The President's spokesperson, Hagit Cohen, said Wednesday morning that the outpouring of support for the President is unprecedented. "In my three years in this position as spokesperson, I have never seen such a deluge of expressions of support as now. The switchboard at the president's residence is collapsing from calls of solidarity, as is the fax machine."
Cohen further noted that the president's words entered the hearts of the public. "Many citizens particularly identify with President Katzav's criticism of the Israeli media," she noted.
In his speech, Katzav directly confronted Channel 2 Israel TV's leading, semi-private channel and its newscasters.
Obviously shaken by Katzav's offensive, media anchors made no attempt to feign objectivity, as they launched their counter attack. For close to an hour on prime time TV, the media had been under attack, and they had no way of cutting off the President, ganging up on him or censoring him as is custom on talk shows or pre-recorded reports.
The President, who was in control on his home turf at the official President's Residence, successfully managed to shut up an attempt by Channel 2's lead anchor Sukenik to interrupt his speech. In a dramatic verbal clash, Katzav silenced Sukenik's outbreak and when Sukenik continued interrupting, a member of the President's staff wrestled with the Channel 2 crew over control of their microphone.
Channel 1 TV's lead anchor Geula Even expressed indignation in a prime time panel featuring ultra-leftists Talia Sasson, formerly a top official in the State Prosecution, and MK Zehava Galon (Meretz). Geula Even chastised the President for "terrible incitement against the media" and "talking above the heads of the media for an entire hour and bypassing the journalists and Sukenik."
Geula Even asked Yossi Bar Muha, head of the Israel Journalists Union, if the president hadn't "lynched the media", and expressed shock by Katzav's hints that some of Israel's media members were less successful in maintaining their family life than his "37-year successful marriage." Bar Muha said Katzav was a liar, and declared that he knew for a fact that Katzav was guilty of the sexual charges against him.
The main editorial in the ultra-leftist Haaretz news service calls for the forced removal of the president Thursday morning. Ynet, Israel's most popular Hebrew news site, features a commentary quoting anonymous sources saying the president's speech was "riddled with untruth" and an opinion piece entitled "The Protocols of Moshe" by Guy Banyuvich. "In a horror show presented in broken Hebrew," wrote Banyuvich, "the President laid a row of explosive devices along the avenues of law and justice in Israel and set them off one by one." Banyuvich went on to compare Katzav's speech to the infamous Protocols of the Elders of Zion.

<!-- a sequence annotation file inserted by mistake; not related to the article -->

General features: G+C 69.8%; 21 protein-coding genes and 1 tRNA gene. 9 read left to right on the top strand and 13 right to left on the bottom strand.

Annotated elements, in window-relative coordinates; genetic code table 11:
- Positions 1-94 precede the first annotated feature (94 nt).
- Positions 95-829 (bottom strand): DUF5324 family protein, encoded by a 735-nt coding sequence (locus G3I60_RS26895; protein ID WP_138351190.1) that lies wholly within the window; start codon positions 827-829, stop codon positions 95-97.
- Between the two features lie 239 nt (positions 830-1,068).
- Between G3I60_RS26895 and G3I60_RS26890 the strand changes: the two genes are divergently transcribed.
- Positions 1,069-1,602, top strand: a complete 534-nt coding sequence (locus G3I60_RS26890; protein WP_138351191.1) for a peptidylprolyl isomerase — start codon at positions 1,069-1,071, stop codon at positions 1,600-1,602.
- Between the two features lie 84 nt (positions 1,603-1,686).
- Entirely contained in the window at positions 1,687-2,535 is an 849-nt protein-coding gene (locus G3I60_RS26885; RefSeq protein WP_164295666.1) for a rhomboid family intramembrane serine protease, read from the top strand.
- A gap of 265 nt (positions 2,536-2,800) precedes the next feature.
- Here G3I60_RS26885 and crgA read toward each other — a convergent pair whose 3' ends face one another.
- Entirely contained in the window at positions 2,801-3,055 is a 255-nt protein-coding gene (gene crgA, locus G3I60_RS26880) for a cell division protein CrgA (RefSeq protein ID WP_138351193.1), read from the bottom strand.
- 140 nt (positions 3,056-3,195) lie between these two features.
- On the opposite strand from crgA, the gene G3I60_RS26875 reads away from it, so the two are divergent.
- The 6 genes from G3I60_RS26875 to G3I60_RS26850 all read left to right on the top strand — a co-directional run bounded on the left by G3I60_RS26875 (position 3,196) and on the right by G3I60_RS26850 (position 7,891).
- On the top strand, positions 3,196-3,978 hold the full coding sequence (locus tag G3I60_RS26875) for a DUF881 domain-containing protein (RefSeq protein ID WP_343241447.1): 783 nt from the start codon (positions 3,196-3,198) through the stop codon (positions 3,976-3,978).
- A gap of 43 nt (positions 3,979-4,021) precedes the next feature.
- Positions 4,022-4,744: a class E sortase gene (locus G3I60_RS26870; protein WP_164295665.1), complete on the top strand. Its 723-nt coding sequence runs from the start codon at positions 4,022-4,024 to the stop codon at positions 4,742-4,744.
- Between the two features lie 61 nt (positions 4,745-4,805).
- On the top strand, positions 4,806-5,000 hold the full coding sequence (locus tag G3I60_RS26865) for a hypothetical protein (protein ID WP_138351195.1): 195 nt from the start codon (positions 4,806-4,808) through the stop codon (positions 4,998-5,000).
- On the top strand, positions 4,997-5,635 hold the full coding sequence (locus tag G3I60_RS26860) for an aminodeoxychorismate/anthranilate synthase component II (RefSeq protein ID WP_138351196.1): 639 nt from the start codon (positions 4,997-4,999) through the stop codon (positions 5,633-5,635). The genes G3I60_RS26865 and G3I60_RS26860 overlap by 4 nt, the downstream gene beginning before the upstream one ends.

Baruch Gordon contributed to this report.
71 percent of Israelis think Katsav should resign
Poll finds most Israelis demand president resign immediately in light of his imminent indictment; public wants to see Vice Premier Peres replacing Katsav
Ynet Published: 01.25.07, 08:25
A majority of Israelis think President Moshe Katsav must resign his post and not settle for a temporary suspension from office. A poll performed by Yedioth Ahronoth and the Dahaf Institute Wednesday revealed that 71 percent of respondents demand the president resign immediately.
Ynet readers say Katsav must resign / Ynet
Eighty-nine percent say Katsav should immediately leave President's Residence following decision to indict him
The Dahaf poll, which was conducted among 516 participants (with a 4.4. percent margin of error), also focused on the question of the president's successor, and showed that 45 percent of the public prefer to see Vice Premier Shimon Peres elected to the top position.
President indicted full coverage
Peres' associates said Wednesday that the vice premier plans to run 'no matter what," namely regardless of the type of vote and even if the race is to be decided by a secret ballot.
Kadima members confirmed that the Prime Minister's Office decided to "throw all their weight behind Peres and do everything to help him win."
The first runner up in the race, according to the poll, is Rabbi Yisrael Meir Lau, Israel's former chief rabbi, who enjoys a 22 percent approval rate.
Knesset Member Reuven Rivlin follows with a 15 percent approval rate. Although he is a member of the Likud, Rivlin is supported by MKs from across the political spectrum.
Collette Avital, the Labor Party's candidate for president, was supported by only eight percent of the poll's participants. Some 10 percent preferred not to pick any one of the candidates.
The full survey will be published in Yedioth Ahronoth Friday.